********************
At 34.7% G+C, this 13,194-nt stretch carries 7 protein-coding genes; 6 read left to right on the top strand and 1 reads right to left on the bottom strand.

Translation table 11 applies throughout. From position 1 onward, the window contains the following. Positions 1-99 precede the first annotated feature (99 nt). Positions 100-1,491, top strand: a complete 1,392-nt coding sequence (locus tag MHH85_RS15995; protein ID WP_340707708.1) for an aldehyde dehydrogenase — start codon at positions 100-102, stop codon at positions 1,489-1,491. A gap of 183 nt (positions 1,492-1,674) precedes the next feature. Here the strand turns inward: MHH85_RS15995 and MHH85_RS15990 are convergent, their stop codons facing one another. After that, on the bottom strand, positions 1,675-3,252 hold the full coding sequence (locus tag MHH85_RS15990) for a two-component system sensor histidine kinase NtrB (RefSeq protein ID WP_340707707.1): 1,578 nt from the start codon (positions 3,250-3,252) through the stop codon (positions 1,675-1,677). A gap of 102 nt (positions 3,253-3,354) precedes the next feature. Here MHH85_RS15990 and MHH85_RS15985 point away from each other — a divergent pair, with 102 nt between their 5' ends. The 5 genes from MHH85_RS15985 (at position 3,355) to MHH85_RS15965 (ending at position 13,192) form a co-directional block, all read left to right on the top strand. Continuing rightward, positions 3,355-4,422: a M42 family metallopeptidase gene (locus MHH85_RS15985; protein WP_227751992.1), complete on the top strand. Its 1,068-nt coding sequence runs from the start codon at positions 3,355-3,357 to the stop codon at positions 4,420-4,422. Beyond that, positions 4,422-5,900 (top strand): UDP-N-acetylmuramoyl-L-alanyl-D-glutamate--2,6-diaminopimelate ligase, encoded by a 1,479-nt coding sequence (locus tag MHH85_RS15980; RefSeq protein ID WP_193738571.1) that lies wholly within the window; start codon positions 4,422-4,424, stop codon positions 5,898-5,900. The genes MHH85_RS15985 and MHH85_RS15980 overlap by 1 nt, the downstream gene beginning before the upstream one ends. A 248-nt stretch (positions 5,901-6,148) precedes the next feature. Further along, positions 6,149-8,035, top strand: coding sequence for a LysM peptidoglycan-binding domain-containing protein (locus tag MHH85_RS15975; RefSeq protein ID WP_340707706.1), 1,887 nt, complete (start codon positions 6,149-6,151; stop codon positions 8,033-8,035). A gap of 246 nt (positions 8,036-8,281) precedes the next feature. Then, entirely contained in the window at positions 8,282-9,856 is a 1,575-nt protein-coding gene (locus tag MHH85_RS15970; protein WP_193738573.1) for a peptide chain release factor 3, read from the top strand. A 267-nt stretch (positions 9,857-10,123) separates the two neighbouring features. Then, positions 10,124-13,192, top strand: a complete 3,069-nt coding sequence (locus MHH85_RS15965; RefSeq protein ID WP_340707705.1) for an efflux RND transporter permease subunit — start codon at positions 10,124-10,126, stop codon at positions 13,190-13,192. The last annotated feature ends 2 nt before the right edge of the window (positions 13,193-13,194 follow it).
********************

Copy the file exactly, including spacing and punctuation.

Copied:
At 34.7% G+C, this 13,194-nt stretch carries 7 protein-coding genes; 6 read left to right on the top strand and 1 reads right to left on the bottom strand.

Translation table 11 applies throughout. From position 1 onward, the window contains the following. Positions 1-99 precede the first annotated feature (99 nt). Positions 100-1,491, top strand: a complete 1,392-nt coding sequence (locus tag MHH85_RS15995; protein ID WP_340707708.1) for an aldehyde dehydrogenase — start codon at positions 100-102, stop codon at positions 1,489-1,491. A gap of 183 nt (positions 1,492-1,674) precedes the next feature. Here the strand turns inward: MHH85_RS15995 and MHH85_RS15990 are convergent, their stop codons facing one another. After that, on the bottom strand, positions 1,675-3,252 hold the full coding sequence (locus tag MHH85_RS15990) for a two-component system sensor histidine kinase NtrB (RefSeq protein ID WP_340707707.1): 1,578 nt from the start codon (positions 3,250-3,252) through the stop codon (positions 1,675-1,677). A gap of 102 nt (positions 3,253-3,354) precedes the next feature. Here MHH85_RS15990 and MHH85_RS15985 point away from each other — a divergent pair, with 102 nt between their 5' ends. The 5 genes from MHH85_RS15985 (at position 3,355) to MHH85_RS15965 (ending at position 13,192) form a co-directional block, all read left to right on the top strand. Continuing rightward, positions 3,355-4,422: a M42 family metallopeptidase gene (locus MHH85_RS15985; protein WP_227751992.1), complete on the top strand. Its 1,068-nt coding sequence runs from the start codon at positions 3,355-3,357 to the stop codon at positions 4,420-4,422. Beyond that, positions 4,422-5,900 (top strand): UDP-N-acetylmuramoyl-L-alanyl-D-glutamate--2,6-diaminopimelate ligase, encoded by a 1,479-nt coding sequence (locus tag MHH85_RS15980; RefSeq protein ID WP_193738571.1) that lies wholly within the window; start codon positions 4,422-4,424, stop codon positions 5,898-5,900. The genes MHH85_RS15985 and MHH85_RS15980 overlap by 1 nt, the downstream gene beginning before the upstream one ends. A 248-nt stretch (positions 5,901-6,148) precedes the next feature. Further along, positions 6,149-8,035, top strand: coding sequence for a LysM peptidoglycan-binding domain-containing protein (locus tag MHH85_RS15975; RefSeq protein ID WP_340707706.1), 1,887 nt, complete (start codon positions 6,149-6,151; stop codon positions 8,033-8,035). A gap of 246 nt (positions 8,036-8,281) precedes the next feature. Then, entirely contained in the window at positions 8,282-9,856 is a 1,575-nt protein-coding gene (locus tag MHH85_RS15970; protein WP_193738573.1) for a peptide chain release factor 3, read from the top strand. A 267-nt stretch (positions 9,857-10,123) separates the two neighbouring features. Then, positions 10,124-13,192, top strand: a complete 3,069-nt coding sequence (locus MHH85_RS15965; RefSeq protein ID WP_340707705.1) for an efflux RND transporter permease subunit — start codon at positions 10,124-10,126, stop codon at positions 13,190-13,192. The last annotated feature ends 2 nt before the right edge of the window (positions 13,193-13,194 follow it).